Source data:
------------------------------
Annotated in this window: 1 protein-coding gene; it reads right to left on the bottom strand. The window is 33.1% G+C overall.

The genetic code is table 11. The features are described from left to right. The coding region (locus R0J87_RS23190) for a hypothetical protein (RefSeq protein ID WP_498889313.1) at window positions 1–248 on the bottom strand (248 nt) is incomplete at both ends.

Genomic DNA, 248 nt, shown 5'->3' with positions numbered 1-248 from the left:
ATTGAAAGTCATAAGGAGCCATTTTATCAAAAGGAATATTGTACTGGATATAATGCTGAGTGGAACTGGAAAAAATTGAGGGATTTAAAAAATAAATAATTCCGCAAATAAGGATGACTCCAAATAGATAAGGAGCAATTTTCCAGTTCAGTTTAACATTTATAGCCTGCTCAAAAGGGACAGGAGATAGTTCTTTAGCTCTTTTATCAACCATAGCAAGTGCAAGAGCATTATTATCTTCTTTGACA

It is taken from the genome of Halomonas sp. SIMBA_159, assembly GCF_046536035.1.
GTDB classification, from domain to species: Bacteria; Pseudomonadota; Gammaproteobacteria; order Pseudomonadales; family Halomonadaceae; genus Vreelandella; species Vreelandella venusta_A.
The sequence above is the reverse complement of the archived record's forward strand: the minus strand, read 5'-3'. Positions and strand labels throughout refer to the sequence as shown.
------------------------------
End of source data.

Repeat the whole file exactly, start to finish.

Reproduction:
Annotated in this window: 1 protein-coding gene; it reads right to left on the bottom strand. The window is 33.1% G+C overall.

The genetic code is table 11. The features are described from left to right. The coding region (locus R0J87_RS23190) for a hypothetical protein (RefSeq protein ID WP_498889313.1) at window positions 1–248 on the bottom strand (248 nt) is incomplete at both ends.

Genomic DNA, 248 nt, shown 5'->3' with positions numbered 1-248 from the left:
ATTGAAAGTCATAAGGAGCCATTTTATCAAAAGGAATATTGTACTGGATATAATGCTGAGTGGAACTGGAAAAAATTGAGGGATTTAAAAAATAAATAATTCCGCAAATAAGGATGACTCCAAATAGATAAGGAGCAATTTTCCAGTTCAGTTTAACATTTATAGCCTGCTCAAAAGGGACAGGAGATAGTTCTTTAGCTCTTTTATCAACCATAGCAAGTGCAAGAGCATTATTATCTTCTTTGACA

It is taken from the genome of Halomonas sp. SIMBA_159, assembly GCF_046536035.1.
GTDB classification, from domain to species: Bacteria; Pseudomonadota; Gammaproteobacteria; order Pseudomonadales; family Halomonadaceae; genus Vreelandella; species Vreelandella venusta_A.
The sequence above is the reverse complement of the archived record's forward strand: the minus strand, read 5'-3'. Positions and strand labels throughout refer to the sequence as shown.